Another survey shows naturopathic students are anti-vaccination, but "integrative medicine" wants NDs on your MD's "team" anyway

Another survey shows naturopathic students are anti-vaccination, but "integrative medicine" wants  NDs on your MD's "team" anyway

An Oral Abstract presented at the International Congress on Integrative Medicine and Health tells us, once again, that naturopathic students are anti-vaccination. (The Abstract is Number OA08.02, on page A13.) A cross-sectional survey of 1204 students at National College of Natural Medicine, Bastyr University, and the University of Bridgeport, in November, 2015, asked students about their sources of information on vaccines, differences between mainstream and CAM education on vaccines, as well as beliefs about alternative vaccination schedules, adverse effects, perceived efficacy, credibility of information sources, and future practices. Unfortunately, few details about the responses are provided.

We do know there was a very low response rate: only 20.1%.We don't know whether this has anything to do with the reluctance on the part of organized naturopathy to keep this sort of messy detail about naturopathic beliefs out of the public eye, especially in light of their current licensing efforts in a number of states. In a recent STAT article on their supplement industry- funded lobbying efforts, the Executive Director of the the American Association of Naturopathic Physicians would say only that the AANP was "discussing its stance on vaccinations."

Here's what the 242 students who did respond had to say, at least insofar as this Abstract reported the details:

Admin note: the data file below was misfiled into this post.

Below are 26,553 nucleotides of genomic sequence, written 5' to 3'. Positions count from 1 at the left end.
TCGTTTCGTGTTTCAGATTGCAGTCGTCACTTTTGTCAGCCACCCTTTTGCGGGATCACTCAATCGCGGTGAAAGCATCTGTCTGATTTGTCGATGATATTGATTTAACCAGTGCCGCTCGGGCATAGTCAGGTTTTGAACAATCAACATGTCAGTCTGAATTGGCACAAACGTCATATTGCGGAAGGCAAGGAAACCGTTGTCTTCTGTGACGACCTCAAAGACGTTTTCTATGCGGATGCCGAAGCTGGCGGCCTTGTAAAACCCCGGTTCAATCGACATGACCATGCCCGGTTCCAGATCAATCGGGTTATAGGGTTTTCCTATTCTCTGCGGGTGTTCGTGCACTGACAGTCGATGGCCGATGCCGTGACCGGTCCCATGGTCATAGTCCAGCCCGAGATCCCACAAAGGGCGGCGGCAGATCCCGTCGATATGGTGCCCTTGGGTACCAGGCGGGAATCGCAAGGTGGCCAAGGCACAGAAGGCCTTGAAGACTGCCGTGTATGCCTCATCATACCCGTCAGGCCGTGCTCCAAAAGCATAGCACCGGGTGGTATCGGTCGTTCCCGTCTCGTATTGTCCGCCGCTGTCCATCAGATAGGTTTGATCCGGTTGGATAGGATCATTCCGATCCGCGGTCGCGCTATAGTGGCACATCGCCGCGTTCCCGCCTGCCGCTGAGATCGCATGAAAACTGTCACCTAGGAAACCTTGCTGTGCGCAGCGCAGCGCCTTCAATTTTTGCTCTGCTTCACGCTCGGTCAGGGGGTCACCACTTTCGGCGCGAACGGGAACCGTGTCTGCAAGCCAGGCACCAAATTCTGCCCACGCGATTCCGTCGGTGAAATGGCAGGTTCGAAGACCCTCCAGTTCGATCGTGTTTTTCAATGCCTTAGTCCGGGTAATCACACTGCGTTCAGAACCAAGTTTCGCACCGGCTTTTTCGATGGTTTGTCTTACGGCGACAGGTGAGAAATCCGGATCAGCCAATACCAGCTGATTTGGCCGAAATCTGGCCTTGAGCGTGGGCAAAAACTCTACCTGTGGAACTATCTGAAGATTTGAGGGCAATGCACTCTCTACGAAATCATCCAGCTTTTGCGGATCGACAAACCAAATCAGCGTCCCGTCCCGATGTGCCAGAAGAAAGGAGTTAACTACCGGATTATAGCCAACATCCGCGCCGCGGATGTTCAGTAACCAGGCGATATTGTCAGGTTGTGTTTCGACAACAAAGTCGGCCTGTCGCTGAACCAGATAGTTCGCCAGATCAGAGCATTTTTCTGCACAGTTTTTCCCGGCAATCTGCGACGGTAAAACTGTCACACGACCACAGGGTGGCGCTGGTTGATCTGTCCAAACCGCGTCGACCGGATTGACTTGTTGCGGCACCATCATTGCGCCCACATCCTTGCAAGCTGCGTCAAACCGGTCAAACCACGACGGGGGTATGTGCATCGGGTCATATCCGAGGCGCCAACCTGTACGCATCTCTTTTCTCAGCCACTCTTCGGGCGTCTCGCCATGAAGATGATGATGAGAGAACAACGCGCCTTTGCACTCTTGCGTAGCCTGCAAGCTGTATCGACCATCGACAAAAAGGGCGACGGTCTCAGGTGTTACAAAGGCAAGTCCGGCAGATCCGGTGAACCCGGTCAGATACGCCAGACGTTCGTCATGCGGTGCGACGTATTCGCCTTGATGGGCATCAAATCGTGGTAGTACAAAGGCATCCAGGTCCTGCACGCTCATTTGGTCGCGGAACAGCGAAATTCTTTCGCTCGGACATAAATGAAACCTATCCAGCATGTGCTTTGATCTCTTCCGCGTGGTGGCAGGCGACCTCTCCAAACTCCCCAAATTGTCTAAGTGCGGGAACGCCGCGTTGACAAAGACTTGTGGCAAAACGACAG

• 73% planned on regularly or "occasionally" prescribing or recommending vaccinations for their patients
  • 77% supported the "general concept" of vaccination for infectious diseases
  • 73% would recommend a schedule different from the current CDC-ACIP [Centers for Disease Control-Advisory Committee for Immunization Practices] schedule

This survey confirms what others have found.  Children seeing a naturopath for their health care were significantly more likely not to have the necessary childhood vaccinations to protect them from measles, mumps, rubella, chickenpox and influenza. Not surprisingly, children actually suffered from some of these diseases more frequently if they saw a naturopath. We also know from a previous survey that this animosity toward immunization is prevalent among naturopathic students attending accredited naturopathic schools and that it increases as the student moves toward graduation. We know, as well, that naturopaths invent dubious remedies for imaginary health risks due to vaccination.

The Abstract reported these concerns among the students:

  • 84%: Vaccine adjuvants and preservatives
  • 83%: Administration of too many vaccines at one time

Are these reasonable concerns? If that is the case, the CDC-ACIP schedules have taken them into account in creating the schedule.Otherwise, one would have to believe that the naturopaths have looked at the research and come to a conclusion that is more convincing, based on the evidence, than that of the CDC and the ACIP. Did these respected scientific authorities miss something? Do naturopathic school students know something they don't?

On the one hand, these issues have been extensively researched and the overwhelming evidence from responsible medical sources is that vaccine adjuvants, preservatives and the current vaccine schedule are safe for children.

That is not to say there are no risks, but the benefits of vaccinating far outweigh the potentially serious consequences of contracting diseases like meningitis, hepatitis, cervical cancer and whooping cough, among others, when vaccination is skipped or delayed. There is also the risk that your child will spread these diseases to other children who are not vaccinated for various reasons, including children who have compromised immune systems and can't be immunized. In fact, a delay in vaccinating can actually increase the risk of a rare adverse effect of vaccines.